Getting out Alive: Clearly Understanding Emergency Exits
Emergency exits are there for a reason: To provide a fast and alternate way out of a space if the main one is blocked. They are supposed to be lighted, clearly marked and easy to find in adverse conditions. However, getting to the right one and getting out are two different things. Let’s look at the importance of knowing the proper use of escape routes so you can give yourself the best chance to get out alive.
More than One Exit
You should never be in a place that has only one exit, period. This includes your home, office, vehicle, public building or apartment. If that exit gets blocked, you are a sitting duck for any one of a million things that can go wrong and cause injury or death if you can not escape. One exit should be in the front, and the other on the side or rear that leads out in a different direction along a dedicated route. Most buildings are supposed to be designed with this feature in mind, and it’s essential that you know where they are and where they lead.
Don’t Assume Fire Escapes Work
Check the functionality and overall condition of fire escapes in case you need to hop onto your balcony and make your way down in a hurry. The last thing that you need is use this emergency exit to escape smoke and flame inside only to find out that you can’t get very far in the rear. If your exit is broken or damaged, inform the responsible party and demand that it is repaired immediately. The same applies if you have a problem with one of your own emergency exits. Fix it ASAP so you know that it will be useful during a fire or other cause of an imminent evacuation.
Many of us have heard the safety briefings regarding how many emergency exits are available on a particular aircraft to the point where they lull us to sleep. However, you never know when you will need to avail yourself of one of them. Keep in mind that one or more of these exits may be impassable or too dangerous to use during a real emergency. Crews will not open doors if they see smoke or flame outside. Some exit chutes will not deploy properly. People, luggage or seats may be blocking the way.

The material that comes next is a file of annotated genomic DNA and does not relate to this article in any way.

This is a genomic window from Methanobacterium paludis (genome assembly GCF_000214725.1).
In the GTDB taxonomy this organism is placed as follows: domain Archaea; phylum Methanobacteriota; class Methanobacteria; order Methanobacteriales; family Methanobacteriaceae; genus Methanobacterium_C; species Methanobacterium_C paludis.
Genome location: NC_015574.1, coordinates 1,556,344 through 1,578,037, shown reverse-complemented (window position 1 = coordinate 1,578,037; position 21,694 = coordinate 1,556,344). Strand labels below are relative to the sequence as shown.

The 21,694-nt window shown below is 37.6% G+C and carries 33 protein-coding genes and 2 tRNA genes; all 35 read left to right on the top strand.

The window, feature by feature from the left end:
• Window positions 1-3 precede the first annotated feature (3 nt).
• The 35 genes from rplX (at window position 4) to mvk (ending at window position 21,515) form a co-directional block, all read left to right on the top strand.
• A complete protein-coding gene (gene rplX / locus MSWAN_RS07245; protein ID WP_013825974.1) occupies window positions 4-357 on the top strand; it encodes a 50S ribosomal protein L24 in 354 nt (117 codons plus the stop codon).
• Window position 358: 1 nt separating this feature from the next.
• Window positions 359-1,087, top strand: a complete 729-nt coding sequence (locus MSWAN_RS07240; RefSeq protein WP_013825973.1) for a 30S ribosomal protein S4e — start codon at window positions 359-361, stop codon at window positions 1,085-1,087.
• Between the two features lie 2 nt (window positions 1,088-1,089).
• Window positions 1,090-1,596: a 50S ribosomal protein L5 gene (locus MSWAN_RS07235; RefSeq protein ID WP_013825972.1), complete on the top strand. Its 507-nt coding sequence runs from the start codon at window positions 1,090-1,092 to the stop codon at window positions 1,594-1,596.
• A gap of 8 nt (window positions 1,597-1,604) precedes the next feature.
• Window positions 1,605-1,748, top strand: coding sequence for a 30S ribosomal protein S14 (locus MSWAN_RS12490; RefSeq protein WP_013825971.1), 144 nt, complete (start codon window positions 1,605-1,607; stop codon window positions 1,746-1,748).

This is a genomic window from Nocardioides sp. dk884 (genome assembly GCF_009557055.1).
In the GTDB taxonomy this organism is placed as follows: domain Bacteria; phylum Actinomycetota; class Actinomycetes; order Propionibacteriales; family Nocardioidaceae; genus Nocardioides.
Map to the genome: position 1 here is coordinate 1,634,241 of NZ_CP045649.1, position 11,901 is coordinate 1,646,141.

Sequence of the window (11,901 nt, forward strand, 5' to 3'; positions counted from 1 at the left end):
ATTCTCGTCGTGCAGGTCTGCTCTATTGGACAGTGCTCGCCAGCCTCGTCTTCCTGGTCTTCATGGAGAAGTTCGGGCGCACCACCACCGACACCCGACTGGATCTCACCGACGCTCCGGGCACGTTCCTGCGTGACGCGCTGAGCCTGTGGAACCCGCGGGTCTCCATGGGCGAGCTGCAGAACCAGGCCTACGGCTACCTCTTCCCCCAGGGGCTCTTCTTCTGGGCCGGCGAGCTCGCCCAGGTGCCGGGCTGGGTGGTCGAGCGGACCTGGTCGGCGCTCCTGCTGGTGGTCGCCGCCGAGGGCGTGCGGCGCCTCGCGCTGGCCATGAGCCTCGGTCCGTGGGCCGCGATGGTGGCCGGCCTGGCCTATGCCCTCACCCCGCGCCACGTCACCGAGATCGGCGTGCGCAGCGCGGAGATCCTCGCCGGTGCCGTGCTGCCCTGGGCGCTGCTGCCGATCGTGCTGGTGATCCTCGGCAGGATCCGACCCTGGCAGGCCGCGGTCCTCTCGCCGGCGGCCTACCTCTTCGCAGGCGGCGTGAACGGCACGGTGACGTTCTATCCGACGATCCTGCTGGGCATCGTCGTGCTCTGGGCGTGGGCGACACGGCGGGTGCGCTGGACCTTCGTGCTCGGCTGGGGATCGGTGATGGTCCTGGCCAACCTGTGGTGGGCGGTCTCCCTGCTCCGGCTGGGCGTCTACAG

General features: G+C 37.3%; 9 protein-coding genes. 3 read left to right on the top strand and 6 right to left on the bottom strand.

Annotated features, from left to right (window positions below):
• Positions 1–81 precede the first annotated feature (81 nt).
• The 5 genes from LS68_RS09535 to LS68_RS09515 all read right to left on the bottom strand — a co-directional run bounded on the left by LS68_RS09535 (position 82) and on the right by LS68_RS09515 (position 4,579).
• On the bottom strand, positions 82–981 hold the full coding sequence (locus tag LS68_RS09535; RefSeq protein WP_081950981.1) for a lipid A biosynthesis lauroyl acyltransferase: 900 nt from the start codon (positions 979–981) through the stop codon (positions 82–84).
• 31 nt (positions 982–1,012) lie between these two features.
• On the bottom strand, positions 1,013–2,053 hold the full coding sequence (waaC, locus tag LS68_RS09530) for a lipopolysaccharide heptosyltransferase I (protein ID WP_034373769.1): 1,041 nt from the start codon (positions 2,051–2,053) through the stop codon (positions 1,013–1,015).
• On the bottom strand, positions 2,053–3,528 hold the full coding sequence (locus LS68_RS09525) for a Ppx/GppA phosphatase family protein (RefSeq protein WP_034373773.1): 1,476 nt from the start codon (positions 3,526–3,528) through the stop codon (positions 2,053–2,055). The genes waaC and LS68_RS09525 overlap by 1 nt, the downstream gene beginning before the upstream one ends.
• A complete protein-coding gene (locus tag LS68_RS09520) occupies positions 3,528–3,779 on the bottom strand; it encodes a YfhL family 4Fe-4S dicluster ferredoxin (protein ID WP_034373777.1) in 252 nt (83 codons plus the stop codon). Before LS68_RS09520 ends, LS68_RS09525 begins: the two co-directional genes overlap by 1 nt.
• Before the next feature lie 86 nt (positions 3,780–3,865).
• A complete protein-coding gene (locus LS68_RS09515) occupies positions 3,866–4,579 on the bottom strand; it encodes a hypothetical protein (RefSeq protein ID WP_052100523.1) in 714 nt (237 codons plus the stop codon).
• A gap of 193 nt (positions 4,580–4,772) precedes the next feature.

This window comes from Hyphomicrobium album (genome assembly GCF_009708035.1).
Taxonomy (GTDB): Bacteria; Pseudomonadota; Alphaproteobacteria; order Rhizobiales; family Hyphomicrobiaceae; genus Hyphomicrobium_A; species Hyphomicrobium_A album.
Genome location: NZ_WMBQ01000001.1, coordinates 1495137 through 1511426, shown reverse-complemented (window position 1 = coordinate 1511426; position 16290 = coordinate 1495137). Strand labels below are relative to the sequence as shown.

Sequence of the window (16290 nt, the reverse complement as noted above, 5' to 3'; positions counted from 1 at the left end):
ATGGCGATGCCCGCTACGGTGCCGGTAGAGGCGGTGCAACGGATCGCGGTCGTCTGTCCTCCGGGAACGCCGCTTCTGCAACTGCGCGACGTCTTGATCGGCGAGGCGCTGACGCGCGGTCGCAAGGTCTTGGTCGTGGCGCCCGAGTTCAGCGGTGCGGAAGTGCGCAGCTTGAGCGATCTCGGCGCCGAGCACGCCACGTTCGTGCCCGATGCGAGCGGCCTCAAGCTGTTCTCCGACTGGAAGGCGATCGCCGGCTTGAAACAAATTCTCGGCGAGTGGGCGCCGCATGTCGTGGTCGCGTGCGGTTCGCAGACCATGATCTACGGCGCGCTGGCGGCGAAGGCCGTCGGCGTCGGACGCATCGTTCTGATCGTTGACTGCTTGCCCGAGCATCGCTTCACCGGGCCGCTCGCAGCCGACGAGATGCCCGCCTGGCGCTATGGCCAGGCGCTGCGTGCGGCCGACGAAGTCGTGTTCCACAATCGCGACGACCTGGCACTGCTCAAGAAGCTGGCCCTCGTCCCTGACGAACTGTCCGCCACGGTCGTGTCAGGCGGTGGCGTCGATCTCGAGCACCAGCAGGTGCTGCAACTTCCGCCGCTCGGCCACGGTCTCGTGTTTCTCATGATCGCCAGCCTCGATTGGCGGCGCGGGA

Make an escape plan while you are on board that involves the use of more than one exit. Have a strategy in mind with how you will maneuver around obstacles and even people to get out if necessary. Count the rows of seats that are between you and the exit before and behind your row. Finally, be prepared to open a door or deploy a slide that has not yet been opened by the crew in a life-threatening situation.
Laws make it a requirement for building managers to draw out customized escape routes for occupants in every room. These placards are paced on doors, walls and in hallways. However, some of them can be confusing to decipher or to those who are a little bit graphically-challenged. The best way to know about multiple escape routes is to practice. Walk through corridors, get familiar with fire-safe rooms, fire escapes and even windows that open up and allow you to step outside if necessary. This way, you will know exactly where to go and what to do if one or more exits are blocked during the heat of a crisis.
Remember that you are responsible for your own survival. Never rely on signage, lighting or instructions from evacuation marshals or air crews in a real emergency. You may never hear them, they may be frazzled and disoriented, and the consequences can be catastrophic for those who are led astray. Always be prepared to act on your own accord if these or other issues get in the way of your ability to make a safe and hasty exit during an emergency. The first step is to be aware of your surrounding, exits and routes. The second step is to practice in order to build a mental map. Do this today, and you will have a better chance of getting out alive tomorrow.